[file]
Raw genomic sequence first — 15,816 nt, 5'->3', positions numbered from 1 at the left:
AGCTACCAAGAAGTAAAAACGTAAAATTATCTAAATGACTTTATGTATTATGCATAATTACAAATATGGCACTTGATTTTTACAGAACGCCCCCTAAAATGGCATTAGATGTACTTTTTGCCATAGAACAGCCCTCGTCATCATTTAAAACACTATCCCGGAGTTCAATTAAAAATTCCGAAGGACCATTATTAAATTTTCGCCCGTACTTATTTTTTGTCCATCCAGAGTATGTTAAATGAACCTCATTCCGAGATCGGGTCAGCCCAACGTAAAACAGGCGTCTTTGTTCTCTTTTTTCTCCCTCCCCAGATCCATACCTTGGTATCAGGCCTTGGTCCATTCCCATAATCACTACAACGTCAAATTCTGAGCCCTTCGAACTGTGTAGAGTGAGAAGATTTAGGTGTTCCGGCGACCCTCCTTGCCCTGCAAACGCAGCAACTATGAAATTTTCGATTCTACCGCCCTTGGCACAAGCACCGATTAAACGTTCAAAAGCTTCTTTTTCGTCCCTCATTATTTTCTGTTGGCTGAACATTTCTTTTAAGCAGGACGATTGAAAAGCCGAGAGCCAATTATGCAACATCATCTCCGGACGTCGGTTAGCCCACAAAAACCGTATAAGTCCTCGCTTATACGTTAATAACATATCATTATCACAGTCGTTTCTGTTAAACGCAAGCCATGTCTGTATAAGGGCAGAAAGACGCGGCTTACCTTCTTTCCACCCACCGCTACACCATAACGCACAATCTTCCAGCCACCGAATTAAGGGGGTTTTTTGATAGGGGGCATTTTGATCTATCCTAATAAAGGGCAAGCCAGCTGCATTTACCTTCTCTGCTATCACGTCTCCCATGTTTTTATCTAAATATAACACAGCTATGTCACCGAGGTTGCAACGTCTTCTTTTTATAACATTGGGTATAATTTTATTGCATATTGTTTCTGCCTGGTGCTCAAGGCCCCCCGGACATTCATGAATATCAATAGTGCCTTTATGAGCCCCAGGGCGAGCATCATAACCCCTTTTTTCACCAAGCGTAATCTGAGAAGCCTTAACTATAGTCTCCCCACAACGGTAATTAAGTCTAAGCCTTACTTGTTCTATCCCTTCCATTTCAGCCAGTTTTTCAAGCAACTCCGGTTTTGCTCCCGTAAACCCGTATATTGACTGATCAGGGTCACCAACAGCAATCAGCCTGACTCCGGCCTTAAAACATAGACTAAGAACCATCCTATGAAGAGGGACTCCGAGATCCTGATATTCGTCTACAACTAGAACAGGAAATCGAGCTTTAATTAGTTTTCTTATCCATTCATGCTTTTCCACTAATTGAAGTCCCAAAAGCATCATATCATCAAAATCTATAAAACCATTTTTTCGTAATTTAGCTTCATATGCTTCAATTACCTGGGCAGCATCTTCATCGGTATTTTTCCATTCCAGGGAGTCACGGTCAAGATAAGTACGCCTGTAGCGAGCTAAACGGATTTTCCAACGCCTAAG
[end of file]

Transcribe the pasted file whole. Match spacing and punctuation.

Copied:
Raw genomic sequence first — 15,816 nt, 5'->3', positions numbered from 1 at the left:
AGCTACCAAGAAGTAAAAACGTAAAATTATCTAAATGACTTTATGTATTATGCATAATTACAAATATGGCACTTGATTTTTACAGAACGCCCCCTAAAATGGCATTAGATGTACTTTTTGCCATAGAACAGCCCTCGTCATCATTTAAAACACTATCCCGGAGTTCAATTAAAAATTCCGAAGGACCATTATTAAATTTTCGCCCGTACTTATTTTTTGTCCATCCAGAGTATGTTAAATGAACCTCATTCCGAGATCGGGTCAGCCCAACGTAAAACAGGCGTCTTTGTTCTCTTTTTTCTCCCTCCCCAGATCCATACCTTGGTATCAGGCCTTGGTCCATTCCCATAATCACTACAACGTCAAATTCTGAGCCCTTCGAACTGTGTAGAGTGAGAAGATTTAGGTGTTCCGGCGACCCTCCTTGCCCTGCAAACGCAGCAACTATGAAATTTTCGATTCTACCGCCCTTGGCACAAGCACCGATTAAACGTTCAAAAGCTTCTTTTTCGTCCCTCATTATTTTCTGTTGGCTGAACATTTCTTTTAAGCAGGACGATTGAAAAGCCGAGAGCCAATTATGCAACATCATCTCCGGACGTCGGTTAGCCCACAAAAACCGTATAAGTCCTCGCTTATACGTTAATAACATATCATTATCACAGTCGTTTCTGTTAAACGCAAGCCATGTCTGTATAAGGGCAGAAAGACGCGGCTTACCTTCTTTCCACCCACCGCTACACCATAACGCACAATCTTCCAGCCACCGAATTAAGGGGGTTTTTTGATAGGGGGCATTTTGATCTATCCTAATAAAGGGCAAGCCAGCTGCATTTACCTTCTCTGCTATCACGTCTCCCATGTTTTTATCTAAATATAACACAGCTATGTCACCGAGGTTGCAACGTCTTCTTTTTATAACATTGGGTATAATTTTATTGCATATTGTTTCTGCCTGGTGCTCAAGGCCCCCCGGACATTCATGAATATCAATAGTGCCTTTATGAGCCCCAGGGCGAGCATCATAACCCCTTTTTTCACCAAGCGTAATCTGAGAAGCCTTAACTATAGTCTCCCCACAACGGTAATTAAGTCTAAGCCTTACTTGTTCTATCCCTTCCATTTCAGCCAGTTTTTCAAGCAACTCCGGTTTTGCTCCCGTAAACCCGTATATTGACTGATCAGGGTCACCAACAGCAATCAGCCTGACTCCGGCCTTAAAACATAGACTAAGAACCATCCTATGAAGAGGGACTCCGAGATCCTGATATTCGTCTACAACTAGAACAGGAAATCGAGCTTTAATTAGTTTTCTTATCCATTCATGCTTTTCCACTAATTGAAGTCCCAAAAGCATCATATCATCAAAATCTATAAAACCATTTTTTCGTAATTTAGCTTCATATGCTTCAATTACCTGGGCAGCATCTTCATCGGTATTTTTCCATTCCAGGGAGTCACGGTCAAGATAAGTACGCCTGTAGCGAGCTAAACGGATTTTCCAACGCCTAAG